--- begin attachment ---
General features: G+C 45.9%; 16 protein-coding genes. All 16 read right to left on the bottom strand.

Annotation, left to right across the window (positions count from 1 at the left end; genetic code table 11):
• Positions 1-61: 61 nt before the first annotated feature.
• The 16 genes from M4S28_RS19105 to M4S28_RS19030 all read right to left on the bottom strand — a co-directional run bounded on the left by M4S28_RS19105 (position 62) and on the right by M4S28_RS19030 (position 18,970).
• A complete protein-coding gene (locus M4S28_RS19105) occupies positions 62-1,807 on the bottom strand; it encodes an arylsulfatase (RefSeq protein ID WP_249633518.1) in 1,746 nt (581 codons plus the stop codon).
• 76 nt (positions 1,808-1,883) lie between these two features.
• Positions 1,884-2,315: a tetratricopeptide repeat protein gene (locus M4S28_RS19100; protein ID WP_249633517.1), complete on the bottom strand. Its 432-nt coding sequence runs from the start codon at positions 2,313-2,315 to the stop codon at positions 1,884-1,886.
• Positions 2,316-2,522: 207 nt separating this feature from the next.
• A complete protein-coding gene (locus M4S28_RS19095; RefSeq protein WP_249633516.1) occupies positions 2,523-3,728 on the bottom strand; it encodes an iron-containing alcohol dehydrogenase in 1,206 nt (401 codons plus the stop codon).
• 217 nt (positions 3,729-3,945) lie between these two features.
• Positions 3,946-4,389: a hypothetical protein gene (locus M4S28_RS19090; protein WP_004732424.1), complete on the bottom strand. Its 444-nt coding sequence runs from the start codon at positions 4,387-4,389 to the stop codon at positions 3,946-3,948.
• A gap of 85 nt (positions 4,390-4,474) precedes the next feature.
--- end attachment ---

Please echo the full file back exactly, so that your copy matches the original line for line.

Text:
General features: G+C 45.9%; 16 protein-coding genes. All 16 read right to left on the bottom strand.

Annotation, left to right across the window (positions count from 1 at the left end; genetic code table 11):
• Positions 1-61: 61 nt before the first annotated feature.
• The 16 genes from M4S28_RS19105 to M4S28_RS19030 all read right to left on the bottom strand — a co-directional run bounded on the left by M4S28_RS19105 (position 62) and on the right by M4S28_RS19030 (position 18,970).
• A complete protein-coding gene (locus M4S28_RS19105) occupies positions 62-1,807 on the bottom strand; it encodes an arylsulfatase (RefSeq protein ID WP_249633518.1) in 1,746 nt (581 codons plus the stop codon).
• 76 nt (positions 1,808-1,883) lie between these two features.
• Positions 1,884-2,315: a tetratricopeptide repeat protein gene (locus M4S28_RS19100; protein ID WP_249633517.1), complete on the bottom strand. Its 432-nt coding sequence runs from the start codon at positions 2,313-2,315 to the stop codon at positions 1,884-1,886.
• Positions 2,316-2,522: 207 nt separating this feature from the next.
• A complete protein-coding gene (locus M4S28_RS19095; RefSeq protein WP_249633516.1) occupies positions 2,523-3,728 on the bottom strand; it encodes an iron-containing alcohol dehydrogenase in 1,206 nt (401 codons plus the stop codon).
• 217 nt (positions 3,729-3,945) lie between these two features.
• Positions 3,946-4,389: a hypothetical protein gene (locus M4S28_RS19090; protein WP_004732424.1), complete on the bottom strand. Its 444-nt coding sequence runs from the start codon at positions 4,387-4,389 to the stop codon at positions 3,946-3,948.
• A gap of 85 nt (positions 4,390-4,474) precedes the next feature.